Zeitschrift für Philosophie
Disjunctivism: An Answer to Two Pseudo-Problems?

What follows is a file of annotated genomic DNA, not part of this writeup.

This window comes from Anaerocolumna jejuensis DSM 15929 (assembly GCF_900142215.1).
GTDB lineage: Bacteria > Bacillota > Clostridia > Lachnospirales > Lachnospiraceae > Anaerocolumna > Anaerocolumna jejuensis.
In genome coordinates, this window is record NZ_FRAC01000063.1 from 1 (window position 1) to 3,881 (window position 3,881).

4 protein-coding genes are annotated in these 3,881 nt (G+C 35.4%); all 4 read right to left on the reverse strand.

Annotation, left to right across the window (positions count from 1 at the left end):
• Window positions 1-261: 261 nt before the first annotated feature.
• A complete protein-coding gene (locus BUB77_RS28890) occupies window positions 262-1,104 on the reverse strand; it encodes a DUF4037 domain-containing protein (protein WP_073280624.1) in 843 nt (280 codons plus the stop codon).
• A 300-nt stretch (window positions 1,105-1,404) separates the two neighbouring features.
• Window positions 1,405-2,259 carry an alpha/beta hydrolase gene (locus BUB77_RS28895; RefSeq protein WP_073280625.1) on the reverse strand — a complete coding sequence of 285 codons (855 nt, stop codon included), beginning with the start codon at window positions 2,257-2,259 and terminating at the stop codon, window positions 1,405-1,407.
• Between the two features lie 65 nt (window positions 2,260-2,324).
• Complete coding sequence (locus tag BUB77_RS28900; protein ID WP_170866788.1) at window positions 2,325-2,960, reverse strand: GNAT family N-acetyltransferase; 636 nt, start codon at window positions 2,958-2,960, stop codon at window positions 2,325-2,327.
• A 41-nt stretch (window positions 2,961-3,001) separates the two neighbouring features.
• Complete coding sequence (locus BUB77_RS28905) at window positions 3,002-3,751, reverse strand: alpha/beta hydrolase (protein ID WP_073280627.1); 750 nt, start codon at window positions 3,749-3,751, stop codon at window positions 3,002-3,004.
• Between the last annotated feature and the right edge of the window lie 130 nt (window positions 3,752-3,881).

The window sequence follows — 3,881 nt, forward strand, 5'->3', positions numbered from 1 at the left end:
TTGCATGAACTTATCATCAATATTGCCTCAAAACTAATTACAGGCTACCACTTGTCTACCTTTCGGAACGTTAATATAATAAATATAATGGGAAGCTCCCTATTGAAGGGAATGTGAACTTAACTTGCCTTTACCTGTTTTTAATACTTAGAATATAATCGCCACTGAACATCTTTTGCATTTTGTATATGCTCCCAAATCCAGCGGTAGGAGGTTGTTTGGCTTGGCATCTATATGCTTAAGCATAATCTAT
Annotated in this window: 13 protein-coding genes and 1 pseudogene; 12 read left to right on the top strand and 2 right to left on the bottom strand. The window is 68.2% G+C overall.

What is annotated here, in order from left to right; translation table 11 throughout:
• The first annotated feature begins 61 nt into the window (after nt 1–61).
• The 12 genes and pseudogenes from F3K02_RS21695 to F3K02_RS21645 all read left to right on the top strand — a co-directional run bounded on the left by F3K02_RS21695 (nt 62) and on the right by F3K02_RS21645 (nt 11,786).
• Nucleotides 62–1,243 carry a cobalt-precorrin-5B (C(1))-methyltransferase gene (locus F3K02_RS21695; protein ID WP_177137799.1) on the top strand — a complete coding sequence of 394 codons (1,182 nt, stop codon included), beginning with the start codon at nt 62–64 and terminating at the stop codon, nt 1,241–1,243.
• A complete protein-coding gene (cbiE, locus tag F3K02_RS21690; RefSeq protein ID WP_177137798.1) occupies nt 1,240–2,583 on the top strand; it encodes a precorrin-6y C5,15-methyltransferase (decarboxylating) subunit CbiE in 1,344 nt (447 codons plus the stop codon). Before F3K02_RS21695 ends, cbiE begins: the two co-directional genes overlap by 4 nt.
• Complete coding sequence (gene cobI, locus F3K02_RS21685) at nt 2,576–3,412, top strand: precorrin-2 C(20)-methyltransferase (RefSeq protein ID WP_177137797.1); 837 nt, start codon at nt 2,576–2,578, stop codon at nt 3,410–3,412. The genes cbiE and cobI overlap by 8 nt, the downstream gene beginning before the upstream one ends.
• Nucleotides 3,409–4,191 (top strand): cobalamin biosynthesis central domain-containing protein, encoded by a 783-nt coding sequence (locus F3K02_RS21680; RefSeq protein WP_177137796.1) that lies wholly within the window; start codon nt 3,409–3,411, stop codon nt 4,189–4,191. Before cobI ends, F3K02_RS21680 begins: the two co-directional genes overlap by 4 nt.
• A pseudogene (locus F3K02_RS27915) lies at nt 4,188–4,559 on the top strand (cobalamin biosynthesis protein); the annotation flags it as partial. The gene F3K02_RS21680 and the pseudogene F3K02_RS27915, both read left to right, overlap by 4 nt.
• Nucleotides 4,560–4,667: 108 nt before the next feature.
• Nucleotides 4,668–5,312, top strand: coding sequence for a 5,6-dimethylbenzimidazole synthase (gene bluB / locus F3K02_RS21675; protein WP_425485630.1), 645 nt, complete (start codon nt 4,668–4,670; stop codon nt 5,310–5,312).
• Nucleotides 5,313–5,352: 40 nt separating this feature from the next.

Ever since it was discovered that hallucinations and illusions are not all that compatible with our natural view of the relation between the perceiving subject and the perceived object, according to which we always perceive the object itself (or, as most epistemologists prefer to say, we perceive it directly), the philosophical position of Direct (or Na¨ıve) Realism which is meant to be the epistemological equivalent of this view, has begun to falter. To express these problems more explicitly, the argument from hallucination and the argument from illusion were created and brought direct realists in dire need of explaining how phenomena such as hallucinations and illusions could possibly go together with their position. One of the main direct (or na¨ıve) realists’ responses to these arguments is Disjunctivism, a position that, while being able to efficiently deal with both arguments, is subject to quite a few problems in its postulations as well. The intuitive plausibility of both arguments seems to have led many a philosopher to take their validity for granted. Because of this, it will be attempted to give an accurate and adequate reformulation of both arguments in this paper to find out whether their impact on the philosophy of perception is justified in the first place.1